Since plants are so commonly able to reproduce vege-tatively, the question arises as to the necessity of the production, either sexually or asexually, of spores. The biological importance of these cells is very great. They are capable, namely, of retaining their vitality under external conditions, such as long drought, absence of food, extremes of heat and cold, which would prove fatal to the plant, and they therefore are essential to the maintenance of the species. Further they are of importance in the distribution of the species ; they are light, readily transportable by wind or water, in some cases themselves actively motile. In this way they serve to prevent that close aggregation ot individuals of the same species which would result from a continued vegetative multiplication, and would prove in-jurious to the species. In the case of Phanerogams, in which the macrospore is not set free from its sporangium, the same ends are obtained by the production of seeds.

The further question now arises as to the importance of the sexual process.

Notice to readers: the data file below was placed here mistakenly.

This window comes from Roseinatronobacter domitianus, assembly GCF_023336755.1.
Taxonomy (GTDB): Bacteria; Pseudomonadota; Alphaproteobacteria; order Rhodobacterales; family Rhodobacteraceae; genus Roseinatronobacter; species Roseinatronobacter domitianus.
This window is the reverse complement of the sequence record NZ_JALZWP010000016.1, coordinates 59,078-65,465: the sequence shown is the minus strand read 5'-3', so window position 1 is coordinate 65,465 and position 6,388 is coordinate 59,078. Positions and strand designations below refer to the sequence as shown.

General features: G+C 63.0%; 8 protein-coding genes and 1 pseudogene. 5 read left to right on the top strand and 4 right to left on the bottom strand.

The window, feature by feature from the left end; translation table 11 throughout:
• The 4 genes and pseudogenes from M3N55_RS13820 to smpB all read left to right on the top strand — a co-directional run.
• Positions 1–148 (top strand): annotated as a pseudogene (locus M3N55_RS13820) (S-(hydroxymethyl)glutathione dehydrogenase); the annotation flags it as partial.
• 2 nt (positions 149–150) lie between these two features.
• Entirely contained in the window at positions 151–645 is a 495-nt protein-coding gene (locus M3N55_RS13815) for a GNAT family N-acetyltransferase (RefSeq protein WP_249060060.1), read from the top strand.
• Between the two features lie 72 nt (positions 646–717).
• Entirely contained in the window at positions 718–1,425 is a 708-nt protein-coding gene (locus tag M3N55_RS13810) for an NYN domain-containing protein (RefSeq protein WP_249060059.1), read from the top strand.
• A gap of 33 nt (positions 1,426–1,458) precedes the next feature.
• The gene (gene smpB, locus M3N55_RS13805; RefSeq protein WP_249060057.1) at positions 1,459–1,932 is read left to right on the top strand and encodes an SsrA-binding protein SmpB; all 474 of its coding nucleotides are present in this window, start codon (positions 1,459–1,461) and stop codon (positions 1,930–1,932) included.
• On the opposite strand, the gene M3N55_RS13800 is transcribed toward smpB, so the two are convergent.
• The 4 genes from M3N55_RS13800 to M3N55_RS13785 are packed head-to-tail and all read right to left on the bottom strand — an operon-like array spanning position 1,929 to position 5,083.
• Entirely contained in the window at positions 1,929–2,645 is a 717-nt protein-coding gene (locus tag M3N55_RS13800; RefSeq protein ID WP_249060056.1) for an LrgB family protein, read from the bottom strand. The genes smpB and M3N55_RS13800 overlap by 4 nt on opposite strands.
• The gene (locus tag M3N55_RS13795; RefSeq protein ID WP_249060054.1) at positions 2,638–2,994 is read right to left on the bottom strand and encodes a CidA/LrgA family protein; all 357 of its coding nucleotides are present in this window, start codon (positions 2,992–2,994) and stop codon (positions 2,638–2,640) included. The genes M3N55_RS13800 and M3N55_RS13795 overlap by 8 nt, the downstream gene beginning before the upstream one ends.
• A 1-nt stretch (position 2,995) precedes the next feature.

It appears that, if any given species, at least among the higher plants, is reproduced through a long series of generations in a non-sexual manner, the individuals tend to degenerate, and the original well-developed form can only be reattained by the formation of a sexually produced spore. This result is to some extent realized by the fusion of two sexual cells or organs belonging to the same indi-vidual - that is, by self-fertilization - but more completely when the fusion takes place between sexual cells or organs belonging to distinct individuals - that is, by cross-fertiliza-tion. In some plants, as in the Peronosporem and in those sexual Ascomyeetes which have pollinodial antheridia, self-fertilization alone is possible ; this is also the case in certain Phanerogams in which the arrangements are such (notably in cleistogamous flowers) that only pollen from its own anthers can reach the stigma of the flower. In most cases, however, the conditions under which the sexual process is carried on, such as the formation of free-swimming gametes and antherozoids, and of spermatia and pollen-grains which can be readily conveyed from place to place, are such as to favour the occurrence of cross-fertilization. In some there are special arrangements for the attainment of this end, the most general of which is dicecism, that is, the produc-tion of the male and female organs by distinct organisms. Thus in certain Fucacem (Fucus veliculosus, E nodosus, F. serratus, Hintantitalia lorea) some individuals bear only antheridia, and others only oogonia; among the Muscinem the plants are frequently either male or female; in the Isosporous Vascular Cryptogams the prothallia are usually hermaphrodite ; but exclusively male and female prothallia occur not unfrequently in the Filice and as a rule in the Equisetacem. In the FIeterosporous Vascular Cryptogams dicecism is brought about in a somewhat different manner: these plants have, as mentioned above, two kinds of spores, macrospores and microspores; the former on germination always give rise to a female (archegoniate) prothallium, the latter to a male (antheridial) prothallium; hence the male and female organs are necessarily borne on distinct organ-isms. In some Phanerogams even the two kinds of spores are produced by separate individuals, the flowers of the one producing pollen-grains (microspores) but no embryo-sacs, those of the other producing embryo-sacs (macrospores) but no pollen-grains. More special arrangements are to be found in the flowers of Phanerogams for ensuring cross-fertiliza-tion, and preventing self-fertilization, e.g., the development of highly-coloured perianth-leaves and the secretion of nectar to attract insects, dichogamy, heterostylism, &c.; but it is impossible to do more than mention these here.